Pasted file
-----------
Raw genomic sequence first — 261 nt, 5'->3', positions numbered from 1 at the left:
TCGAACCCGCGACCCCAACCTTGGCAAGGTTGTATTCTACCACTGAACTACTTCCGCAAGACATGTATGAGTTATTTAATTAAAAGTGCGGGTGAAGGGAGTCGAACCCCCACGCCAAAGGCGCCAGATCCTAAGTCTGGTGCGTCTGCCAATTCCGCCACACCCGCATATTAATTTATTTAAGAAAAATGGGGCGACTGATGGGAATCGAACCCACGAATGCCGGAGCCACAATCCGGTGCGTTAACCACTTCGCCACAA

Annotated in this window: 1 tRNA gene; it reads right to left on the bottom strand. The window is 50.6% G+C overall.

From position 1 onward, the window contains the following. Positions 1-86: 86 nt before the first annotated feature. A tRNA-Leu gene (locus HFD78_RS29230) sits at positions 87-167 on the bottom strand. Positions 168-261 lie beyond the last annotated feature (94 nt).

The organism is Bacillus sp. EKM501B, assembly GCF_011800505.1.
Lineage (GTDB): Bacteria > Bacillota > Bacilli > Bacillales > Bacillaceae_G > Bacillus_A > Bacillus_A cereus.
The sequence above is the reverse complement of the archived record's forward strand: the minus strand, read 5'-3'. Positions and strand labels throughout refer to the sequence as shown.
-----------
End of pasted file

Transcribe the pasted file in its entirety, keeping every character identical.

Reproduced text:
Raw genomic sequence first — 261 nt, 5'->3', positions numbered from 1 at the left:
TCGAACCCGCGACCCCAACCTTGGCAAGGTTGTATTCTACCACTGAACTACTTCCGCAAGACATGTATGAGTTATTTAATTAAAAGTGCGGGTGAAGGGAGTCGAACCCCCACGCCAAAGGCGCCAGATCCTAAGTCTGGTGCGTCTGCCAATTCCGCCACACCCGCATATTAATTTATTTAAGAAAAATGGGGCGACTGATGGGAATCGAACCCACGAATGCCGGAGCCACAATCCGGTGCGTTAACCACTTCGCCACAA

Annotated in this window: 1 tRNA gene; it reads right to left on the bottom strand. The window is 50.6% G+C overall.

From position 1 onward, the window contains the following. Positions 1-86: 86 nt before the first annotated feature. A tRNA-Leu gene (locus HFD78_RS29230) sits at positions 87-167 on the bottom strand. Positions 168-261 lie beyond the last annotated feature (94 nt).

The organism is Bacillus sp. EKM501B, assembly GCF_011800505.1.
Lineage (GTDB): Bacteria > Bacillota > Bacilli > Bacillales > Bacillaceae_G > Bacillus_A > Bacillus_A cereus.
The sequence above is the reverse complement of the archived record's forward strand: the minus strand, read 5'-3'. Positions and strand labels throughout refer to the sequence as shown.